Pistons-Spurs should be mandatory viewing for fringe prospects

What If I told you that we’re almost at the halfway point of the NBA season and two teams with two of the best young players in the league don’t have 10 wins between them? And what if I told you that tonight’s matchup between Cade Cunningham’s Detroit Pistons and Victor Wembanyama’s San Antonio Spurs should be a game that every player with hoop dreams should be required to watch on NBA League Pass?

When a three-win team (Detroit) hosts a five-win squad (San Antonio) it’s destined to be a game that NBA TV, ESPN and TNT have all passed on. But I’m here to make an argument that Adam Silver should strong-arm ABC into swapping out the Warriors/Pelicans game that will air tonight for Pistons/Spurs — despite Cunningham being out due to injury. Because, while it would probably break a rule, contract or precedent, it would be the best thing for the future of the league.

If you’re going to highlight the best/most popular teams, you must show the worst ones, too. The league’s future deserves to see what many of them are in for. Look around, the lack of veterans has hurt the NBA’s product in more ways than one. And the league’s youth explosion has led to too many sorry teams with talented, raw players who aren’t being properly developed.

Youth is wasted on the young, and NBA locker rooms lack vets who can show young guys the ropes of professional basketball.

Despite how they may be viewed by some, you can’t tell me that Wembanyama wouldn’t be even better with a Dwight Howard or a DeMarcus Cousins at the end of the bench. Things can be learned by getting first-hand accounts of other’s mistakes, especially when an older teammate can tell you what all comes with being the face of a franchise before you can buy a drink. Michael Carter-Williams won Rookie of the Year in 2014. Do you mean to tell me Cunningham couldn’t learn anything from him? And it’s not like the Pistons have a ton of talent on the end of the bench that they need to keep that would be more valuable than someone giving wise counsel to their star.

According to a 2020 report from the NCAA, the estimated probability of competing in men’s college basketball from high school is 3.5 percent. The estimated probability of competing in men’s professional basketball like the NBA from college is 1.2 percent.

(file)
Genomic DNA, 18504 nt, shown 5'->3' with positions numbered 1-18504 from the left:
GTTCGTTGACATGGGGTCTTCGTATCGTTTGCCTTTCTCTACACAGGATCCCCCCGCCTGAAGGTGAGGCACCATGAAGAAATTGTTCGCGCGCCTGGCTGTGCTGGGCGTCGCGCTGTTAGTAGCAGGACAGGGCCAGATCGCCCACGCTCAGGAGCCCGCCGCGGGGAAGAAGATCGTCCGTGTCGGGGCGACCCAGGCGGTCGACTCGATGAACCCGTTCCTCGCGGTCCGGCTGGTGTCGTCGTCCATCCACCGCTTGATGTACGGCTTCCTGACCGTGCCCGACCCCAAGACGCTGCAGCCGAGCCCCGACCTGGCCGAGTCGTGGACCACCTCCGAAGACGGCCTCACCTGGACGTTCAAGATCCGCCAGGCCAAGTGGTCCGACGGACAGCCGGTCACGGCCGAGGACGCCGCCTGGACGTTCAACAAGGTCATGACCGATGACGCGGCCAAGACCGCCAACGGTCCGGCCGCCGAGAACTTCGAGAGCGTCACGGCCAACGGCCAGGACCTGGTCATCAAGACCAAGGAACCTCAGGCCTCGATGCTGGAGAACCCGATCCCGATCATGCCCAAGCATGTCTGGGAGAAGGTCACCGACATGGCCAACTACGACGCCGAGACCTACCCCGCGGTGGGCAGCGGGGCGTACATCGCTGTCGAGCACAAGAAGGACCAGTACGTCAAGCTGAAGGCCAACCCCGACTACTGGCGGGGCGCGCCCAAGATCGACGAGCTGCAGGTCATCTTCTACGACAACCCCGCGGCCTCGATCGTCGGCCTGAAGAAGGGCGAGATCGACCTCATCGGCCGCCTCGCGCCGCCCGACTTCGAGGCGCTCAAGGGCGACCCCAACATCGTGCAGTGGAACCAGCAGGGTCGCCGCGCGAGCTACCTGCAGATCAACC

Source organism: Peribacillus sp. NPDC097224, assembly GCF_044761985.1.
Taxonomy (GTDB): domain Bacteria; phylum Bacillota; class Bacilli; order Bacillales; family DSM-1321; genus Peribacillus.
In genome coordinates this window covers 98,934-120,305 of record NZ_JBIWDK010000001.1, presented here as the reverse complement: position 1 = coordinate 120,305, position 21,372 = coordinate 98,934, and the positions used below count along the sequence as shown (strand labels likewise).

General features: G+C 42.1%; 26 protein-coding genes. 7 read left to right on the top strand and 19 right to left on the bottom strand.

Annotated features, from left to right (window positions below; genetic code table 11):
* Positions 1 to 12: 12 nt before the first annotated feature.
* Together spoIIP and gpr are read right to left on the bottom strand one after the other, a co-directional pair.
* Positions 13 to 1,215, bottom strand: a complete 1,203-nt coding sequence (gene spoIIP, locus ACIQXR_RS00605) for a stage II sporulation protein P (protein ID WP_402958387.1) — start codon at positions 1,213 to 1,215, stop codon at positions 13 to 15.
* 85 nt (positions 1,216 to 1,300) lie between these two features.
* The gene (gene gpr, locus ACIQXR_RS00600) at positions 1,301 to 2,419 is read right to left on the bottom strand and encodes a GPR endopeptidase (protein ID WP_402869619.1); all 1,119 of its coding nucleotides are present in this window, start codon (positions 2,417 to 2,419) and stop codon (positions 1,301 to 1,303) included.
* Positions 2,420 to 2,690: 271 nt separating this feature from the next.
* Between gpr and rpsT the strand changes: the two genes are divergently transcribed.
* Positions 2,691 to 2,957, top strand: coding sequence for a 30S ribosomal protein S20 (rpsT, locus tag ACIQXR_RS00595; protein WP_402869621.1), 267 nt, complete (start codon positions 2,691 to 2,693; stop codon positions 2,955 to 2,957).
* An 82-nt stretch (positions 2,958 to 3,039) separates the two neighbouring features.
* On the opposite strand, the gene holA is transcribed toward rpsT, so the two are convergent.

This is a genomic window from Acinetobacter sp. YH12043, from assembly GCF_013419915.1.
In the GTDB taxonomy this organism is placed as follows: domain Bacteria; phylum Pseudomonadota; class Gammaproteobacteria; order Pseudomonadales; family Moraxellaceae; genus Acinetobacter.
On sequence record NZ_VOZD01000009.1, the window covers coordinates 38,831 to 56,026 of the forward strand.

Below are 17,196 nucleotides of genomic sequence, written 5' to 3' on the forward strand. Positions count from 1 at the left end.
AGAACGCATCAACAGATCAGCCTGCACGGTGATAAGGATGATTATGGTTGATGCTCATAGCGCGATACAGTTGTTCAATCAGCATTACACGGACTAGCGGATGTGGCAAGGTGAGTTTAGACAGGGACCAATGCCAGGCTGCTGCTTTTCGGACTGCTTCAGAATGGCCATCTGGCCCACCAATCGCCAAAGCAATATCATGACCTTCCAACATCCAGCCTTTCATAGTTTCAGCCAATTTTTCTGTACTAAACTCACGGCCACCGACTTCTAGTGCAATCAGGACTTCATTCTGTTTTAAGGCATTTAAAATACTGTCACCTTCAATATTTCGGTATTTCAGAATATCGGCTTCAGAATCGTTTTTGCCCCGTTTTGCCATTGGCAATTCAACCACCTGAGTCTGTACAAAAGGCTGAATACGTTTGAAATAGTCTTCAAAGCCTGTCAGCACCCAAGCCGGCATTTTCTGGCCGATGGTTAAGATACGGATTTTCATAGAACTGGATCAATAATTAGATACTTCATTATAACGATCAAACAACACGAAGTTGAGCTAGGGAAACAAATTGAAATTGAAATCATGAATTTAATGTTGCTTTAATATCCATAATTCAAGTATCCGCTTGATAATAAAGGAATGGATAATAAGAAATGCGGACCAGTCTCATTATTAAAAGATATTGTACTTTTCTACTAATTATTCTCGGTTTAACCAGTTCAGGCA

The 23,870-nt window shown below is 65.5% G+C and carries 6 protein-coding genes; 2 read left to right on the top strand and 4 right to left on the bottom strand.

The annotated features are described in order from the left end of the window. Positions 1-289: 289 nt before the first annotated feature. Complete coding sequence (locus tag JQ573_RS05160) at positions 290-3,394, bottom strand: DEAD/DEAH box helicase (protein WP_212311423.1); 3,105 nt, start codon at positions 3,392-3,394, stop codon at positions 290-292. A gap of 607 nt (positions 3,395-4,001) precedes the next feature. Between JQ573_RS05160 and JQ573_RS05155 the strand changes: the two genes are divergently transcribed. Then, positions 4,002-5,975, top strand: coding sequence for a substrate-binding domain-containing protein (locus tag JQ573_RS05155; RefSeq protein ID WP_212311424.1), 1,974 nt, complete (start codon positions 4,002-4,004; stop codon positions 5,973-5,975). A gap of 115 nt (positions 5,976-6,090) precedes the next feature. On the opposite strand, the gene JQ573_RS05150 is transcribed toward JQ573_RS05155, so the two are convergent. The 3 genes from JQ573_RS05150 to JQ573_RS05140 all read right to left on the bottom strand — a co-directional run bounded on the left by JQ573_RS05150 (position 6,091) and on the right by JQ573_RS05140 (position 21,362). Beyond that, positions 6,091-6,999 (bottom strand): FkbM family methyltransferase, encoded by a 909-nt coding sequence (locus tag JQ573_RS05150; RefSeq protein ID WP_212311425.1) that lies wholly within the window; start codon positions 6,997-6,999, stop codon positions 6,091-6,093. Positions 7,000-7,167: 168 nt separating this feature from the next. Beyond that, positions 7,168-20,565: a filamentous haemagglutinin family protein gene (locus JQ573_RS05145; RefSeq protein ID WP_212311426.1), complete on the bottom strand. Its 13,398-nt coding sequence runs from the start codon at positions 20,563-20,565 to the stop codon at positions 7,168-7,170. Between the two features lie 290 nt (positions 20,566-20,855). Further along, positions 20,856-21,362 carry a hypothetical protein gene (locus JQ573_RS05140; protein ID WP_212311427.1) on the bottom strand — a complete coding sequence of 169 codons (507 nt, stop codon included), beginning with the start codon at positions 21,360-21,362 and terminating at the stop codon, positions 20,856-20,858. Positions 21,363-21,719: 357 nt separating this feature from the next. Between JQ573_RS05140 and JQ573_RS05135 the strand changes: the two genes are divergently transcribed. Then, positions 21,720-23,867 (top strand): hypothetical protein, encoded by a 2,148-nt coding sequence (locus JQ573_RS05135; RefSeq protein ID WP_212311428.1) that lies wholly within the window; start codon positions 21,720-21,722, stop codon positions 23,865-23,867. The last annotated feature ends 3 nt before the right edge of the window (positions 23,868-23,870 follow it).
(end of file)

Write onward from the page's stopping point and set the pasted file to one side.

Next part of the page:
Every year — even with the benefits of NIL, the G-League Ignite team, Overtime Elite, and the ability to play overseas — we see countless players keep their names in the NBA Draft in a rush to “make it to the league” with the hopes of getting to their second contract as fast as possible, as that’s the one that comes with generational wealth. But if you’ve watched college basketball long enough, you can easily create a list of players off the top of your head who should have stayed in school for one more year or went to college instead of opting for a different route that’s led to them never gaining the NBA stardom that many thought they’d achieved.

Here’s a link to the players in the NBA G League. It’s a list full of guys who were drafted or were All-Americans or all-conference in college. Take a look at it, I’m sure you’ll see plenty of names and faces you’re familiar with who fell off the map.

There’s nothing wrong with chasing your dreams or not having a Plan B because Plan A is the only option. But there is something to be said about how good decision-making skills are the best trait a person can have. Despite how great Cunningham and Wembanyama are projected to be, for now, they’re stuck on two of the worst teams this league has ever seen due to being surrounded by talented young guys who are still learning the game.

And if you think things will eventually get better for the Pistons and Spurs, you should proceed with caution. Detroit and San Antonio will place each other again in their season finales, in which both teams will more than likely be jockeying for the best odds to land the No. 1 pick in the 2024 NBA Draft — in which one of them will add more youth and inexperience to a roster full of youth and inexperience.

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